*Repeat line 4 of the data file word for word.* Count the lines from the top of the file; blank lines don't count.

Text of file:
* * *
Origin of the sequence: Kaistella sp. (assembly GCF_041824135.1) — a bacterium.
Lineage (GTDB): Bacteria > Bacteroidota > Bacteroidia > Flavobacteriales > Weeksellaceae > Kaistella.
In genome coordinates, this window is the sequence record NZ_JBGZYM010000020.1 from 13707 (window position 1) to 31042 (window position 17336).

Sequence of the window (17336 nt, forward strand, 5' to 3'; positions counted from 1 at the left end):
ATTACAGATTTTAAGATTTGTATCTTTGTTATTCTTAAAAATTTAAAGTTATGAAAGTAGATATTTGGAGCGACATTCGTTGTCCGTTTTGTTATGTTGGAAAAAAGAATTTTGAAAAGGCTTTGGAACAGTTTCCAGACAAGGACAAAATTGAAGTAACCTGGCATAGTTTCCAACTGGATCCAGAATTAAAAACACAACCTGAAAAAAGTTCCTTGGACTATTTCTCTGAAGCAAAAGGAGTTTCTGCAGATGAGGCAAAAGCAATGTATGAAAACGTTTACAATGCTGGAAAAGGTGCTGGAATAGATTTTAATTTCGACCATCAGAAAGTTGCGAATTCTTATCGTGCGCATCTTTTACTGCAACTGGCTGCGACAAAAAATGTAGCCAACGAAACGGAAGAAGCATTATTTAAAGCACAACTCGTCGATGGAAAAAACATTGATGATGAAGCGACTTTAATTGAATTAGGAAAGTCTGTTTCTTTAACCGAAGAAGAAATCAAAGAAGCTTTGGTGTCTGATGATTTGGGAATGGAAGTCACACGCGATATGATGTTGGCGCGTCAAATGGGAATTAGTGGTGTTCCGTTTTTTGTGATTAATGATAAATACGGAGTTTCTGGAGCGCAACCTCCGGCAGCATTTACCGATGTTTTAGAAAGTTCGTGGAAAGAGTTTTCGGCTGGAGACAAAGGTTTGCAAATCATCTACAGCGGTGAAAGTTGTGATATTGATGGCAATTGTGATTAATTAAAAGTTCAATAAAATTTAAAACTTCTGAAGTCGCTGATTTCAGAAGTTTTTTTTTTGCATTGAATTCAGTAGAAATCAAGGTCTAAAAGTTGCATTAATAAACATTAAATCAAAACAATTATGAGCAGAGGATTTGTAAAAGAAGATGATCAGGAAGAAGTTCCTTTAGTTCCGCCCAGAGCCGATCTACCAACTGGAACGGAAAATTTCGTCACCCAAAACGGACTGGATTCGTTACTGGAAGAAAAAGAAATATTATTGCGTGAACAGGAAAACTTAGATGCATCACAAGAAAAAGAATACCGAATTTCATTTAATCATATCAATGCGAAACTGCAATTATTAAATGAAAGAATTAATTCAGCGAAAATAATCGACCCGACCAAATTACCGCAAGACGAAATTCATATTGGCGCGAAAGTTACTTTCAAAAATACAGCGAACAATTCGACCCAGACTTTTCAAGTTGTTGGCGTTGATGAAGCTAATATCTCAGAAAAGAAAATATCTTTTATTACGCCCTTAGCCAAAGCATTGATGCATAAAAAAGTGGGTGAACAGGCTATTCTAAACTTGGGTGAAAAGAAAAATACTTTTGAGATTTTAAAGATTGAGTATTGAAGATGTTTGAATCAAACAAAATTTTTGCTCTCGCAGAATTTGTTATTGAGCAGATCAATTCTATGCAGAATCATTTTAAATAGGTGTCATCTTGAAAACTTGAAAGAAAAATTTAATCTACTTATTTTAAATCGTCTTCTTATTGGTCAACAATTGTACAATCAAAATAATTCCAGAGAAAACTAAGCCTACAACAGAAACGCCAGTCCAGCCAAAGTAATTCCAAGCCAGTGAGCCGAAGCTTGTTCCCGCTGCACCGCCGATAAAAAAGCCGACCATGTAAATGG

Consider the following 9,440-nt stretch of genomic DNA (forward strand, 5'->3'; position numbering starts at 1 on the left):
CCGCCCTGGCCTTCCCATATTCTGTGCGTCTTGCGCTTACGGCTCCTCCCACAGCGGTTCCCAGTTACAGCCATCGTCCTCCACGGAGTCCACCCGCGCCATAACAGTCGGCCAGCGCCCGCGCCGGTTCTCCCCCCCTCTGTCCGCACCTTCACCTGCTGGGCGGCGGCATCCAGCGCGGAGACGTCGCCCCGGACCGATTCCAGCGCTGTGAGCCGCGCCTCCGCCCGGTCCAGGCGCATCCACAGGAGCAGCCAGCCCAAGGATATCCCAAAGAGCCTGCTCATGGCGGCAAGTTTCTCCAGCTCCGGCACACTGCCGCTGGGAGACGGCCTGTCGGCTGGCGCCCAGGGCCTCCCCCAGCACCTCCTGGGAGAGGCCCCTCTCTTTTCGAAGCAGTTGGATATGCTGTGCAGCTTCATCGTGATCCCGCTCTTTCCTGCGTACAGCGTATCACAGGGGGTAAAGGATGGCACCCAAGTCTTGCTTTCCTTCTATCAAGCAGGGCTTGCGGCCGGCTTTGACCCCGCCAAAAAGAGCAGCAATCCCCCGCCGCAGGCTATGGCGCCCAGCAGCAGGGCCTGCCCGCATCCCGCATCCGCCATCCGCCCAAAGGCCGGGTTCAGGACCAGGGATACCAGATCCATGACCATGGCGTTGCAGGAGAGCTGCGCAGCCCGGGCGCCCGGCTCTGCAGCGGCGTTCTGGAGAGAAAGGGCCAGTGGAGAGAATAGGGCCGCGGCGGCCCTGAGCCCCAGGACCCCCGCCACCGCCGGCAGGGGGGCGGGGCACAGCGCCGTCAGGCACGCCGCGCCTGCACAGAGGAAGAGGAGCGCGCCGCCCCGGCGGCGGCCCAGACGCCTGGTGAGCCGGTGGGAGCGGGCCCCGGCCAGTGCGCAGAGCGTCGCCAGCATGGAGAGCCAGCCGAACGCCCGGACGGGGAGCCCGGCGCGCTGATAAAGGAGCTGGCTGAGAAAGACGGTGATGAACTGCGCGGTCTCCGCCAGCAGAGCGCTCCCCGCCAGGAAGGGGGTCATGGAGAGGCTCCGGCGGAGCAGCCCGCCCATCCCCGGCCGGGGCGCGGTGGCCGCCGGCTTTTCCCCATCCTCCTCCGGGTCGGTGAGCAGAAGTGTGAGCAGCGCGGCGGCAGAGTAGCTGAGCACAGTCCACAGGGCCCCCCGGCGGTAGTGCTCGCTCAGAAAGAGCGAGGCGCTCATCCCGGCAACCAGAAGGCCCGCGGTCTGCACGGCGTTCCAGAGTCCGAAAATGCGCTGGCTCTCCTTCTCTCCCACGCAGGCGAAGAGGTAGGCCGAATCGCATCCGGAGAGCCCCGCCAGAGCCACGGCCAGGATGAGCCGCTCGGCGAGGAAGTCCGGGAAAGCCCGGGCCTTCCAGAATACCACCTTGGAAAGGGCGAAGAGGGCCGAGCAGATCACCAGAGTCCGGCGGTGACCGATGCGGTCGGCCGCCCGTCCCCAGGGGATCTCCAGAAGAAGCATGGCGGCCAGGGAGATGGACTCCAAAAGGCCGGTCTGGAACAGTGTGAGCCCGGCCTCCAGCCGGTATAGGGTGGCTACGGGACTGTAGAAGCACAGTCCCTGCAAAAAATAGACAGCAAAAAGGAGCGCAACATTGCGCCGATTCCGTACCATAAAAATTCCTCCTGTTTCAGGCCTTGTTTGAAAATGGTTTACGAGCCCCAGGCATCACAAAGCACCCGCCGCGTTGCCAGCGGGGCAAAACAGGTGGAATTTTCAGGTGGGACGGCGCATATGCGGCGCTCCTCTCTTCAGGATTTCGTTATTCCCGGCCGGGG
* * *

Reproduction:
Sequence of the window (17336 nt, forward strand, 5' to 3'; positions counted from 1 at the left end):